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The term ‘dysexecutive syndrome’ refers to a dysregulation of executive functions and is strictly associated to frontal lobe damage. Dysexecutive syndrome typically encompasses emotional, motivational and behavioural symptoms, as well as cognitive deficits.1 This disabling condition can be observed in various clinical domains, and above all characterises degenerative diseases such as frontotemporal dementia (FTD) and—to a lesser degree—corticobasal degeneration (CBD).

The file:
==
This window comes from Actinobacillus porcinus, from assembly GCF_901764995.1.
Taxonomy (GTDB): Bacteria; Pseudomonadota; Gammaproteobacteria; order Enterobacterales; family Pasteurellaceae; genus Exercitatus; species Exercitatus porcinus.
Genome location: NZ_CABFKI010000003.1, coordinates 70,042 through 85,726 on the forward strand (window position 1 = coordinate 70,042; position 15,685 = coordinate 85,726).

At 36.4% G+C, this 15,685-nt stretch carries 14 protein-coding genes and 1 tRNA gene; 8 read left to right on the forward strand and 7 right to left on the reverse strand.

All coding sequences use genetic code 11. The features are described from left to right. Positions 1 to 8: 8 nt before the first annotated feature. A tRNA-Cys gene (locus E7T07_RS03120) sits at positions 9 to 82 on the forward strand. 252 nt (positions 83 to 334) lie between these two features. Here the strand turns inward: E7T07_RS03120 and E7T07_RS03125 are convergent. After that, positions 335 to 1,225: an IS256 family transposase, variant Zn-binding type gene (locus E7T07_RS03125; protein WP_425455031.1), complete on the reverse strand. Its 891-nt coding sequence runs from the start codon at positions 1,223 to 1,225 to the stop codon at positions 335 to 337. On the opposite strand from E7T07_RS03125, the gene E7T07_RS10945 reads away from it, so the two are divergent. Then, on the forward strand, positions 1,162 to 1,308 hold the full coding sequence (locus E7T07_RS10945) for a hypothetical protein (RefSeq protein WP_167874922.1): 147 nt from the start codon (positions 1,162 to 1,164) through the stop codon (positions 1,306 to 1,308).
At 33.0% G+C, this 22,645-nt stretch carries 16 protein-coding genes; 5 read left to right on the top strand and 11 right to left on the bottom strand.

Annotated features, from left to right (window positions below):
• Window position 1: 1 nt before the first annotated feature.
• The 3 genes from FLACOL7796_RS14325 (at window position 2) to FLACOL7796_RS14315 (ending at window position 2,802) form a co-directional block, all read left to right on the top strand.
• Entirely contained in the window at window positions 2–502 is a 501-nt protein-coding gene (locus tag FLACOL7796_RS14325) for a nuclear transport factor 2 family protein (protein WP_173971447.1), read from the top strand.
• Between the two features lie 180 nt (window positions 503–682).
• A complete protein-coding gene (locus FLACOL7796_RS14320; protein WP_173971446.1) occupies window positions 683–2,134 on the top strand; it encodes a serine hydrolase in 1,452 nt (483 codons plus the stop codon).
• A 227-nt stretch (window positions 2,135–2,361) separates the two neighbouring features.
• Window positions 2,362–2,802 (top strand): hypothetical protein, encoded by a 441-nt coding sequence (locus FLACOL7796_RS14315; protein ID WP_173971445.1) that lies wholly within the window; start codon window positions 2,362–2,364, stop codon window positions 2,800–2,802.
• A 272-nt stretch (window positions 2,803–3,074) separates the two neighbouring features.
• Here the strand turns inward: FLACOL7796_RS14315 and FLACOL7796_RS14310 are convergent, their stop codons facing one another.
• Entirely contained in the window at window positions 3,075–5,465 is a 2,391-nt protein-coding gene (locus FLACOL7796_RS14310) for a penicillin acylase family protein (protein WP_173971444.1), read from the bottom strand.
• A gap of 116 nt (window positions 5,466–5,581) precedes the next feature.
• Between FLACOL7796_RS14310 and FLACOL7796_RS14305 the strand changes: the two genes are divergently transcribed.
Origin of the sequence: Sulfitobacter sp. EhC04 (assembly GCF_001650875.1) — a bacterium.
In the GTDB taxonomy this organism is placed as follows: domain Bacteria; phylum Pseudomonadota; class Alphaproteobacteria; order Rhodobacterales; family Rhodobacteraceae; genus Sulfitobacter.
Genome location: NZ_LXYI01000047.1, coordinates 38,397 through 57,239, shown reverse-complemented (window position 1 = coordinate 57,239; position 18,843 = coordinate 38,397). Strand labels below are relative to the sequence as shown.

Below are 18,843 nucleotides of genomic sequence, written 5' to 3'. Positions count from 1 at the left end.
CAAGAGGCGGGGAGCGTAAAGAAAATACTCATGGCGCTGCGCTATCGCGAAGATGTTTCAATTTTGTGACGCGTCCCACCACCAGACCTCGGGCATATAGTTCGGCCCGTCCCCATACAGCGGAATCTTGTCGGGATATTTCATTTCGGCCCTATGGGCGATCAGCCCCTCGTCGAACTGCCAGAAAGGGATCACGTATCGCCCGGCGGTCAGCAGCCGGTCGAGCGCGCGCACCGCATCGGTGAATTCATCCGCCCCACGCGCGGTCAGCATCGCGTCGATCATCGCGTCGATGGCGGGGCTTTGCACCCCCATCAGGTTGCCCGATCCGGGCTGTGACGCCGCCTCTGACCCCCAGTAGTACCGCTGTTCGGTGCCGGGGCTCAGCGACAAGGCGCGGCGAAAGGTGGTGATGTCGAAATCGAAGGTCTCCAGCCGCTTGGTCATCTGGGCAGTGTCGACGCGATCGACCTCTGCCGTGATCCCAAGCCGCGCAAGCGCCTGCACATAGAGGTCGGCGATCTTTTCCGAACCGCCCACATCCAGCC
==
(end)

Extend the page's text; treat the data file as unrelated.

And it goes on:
In recent years, neuropsychological tools have been used to investigate dysexecutive syndrome.2 However, to date this field of clinical research suffers from a significant paradox: while clinicians and caregivers perceive with ease the presence of the symptoms that characterise patients' clinical picture, surprisingly it has not yet been possible to …
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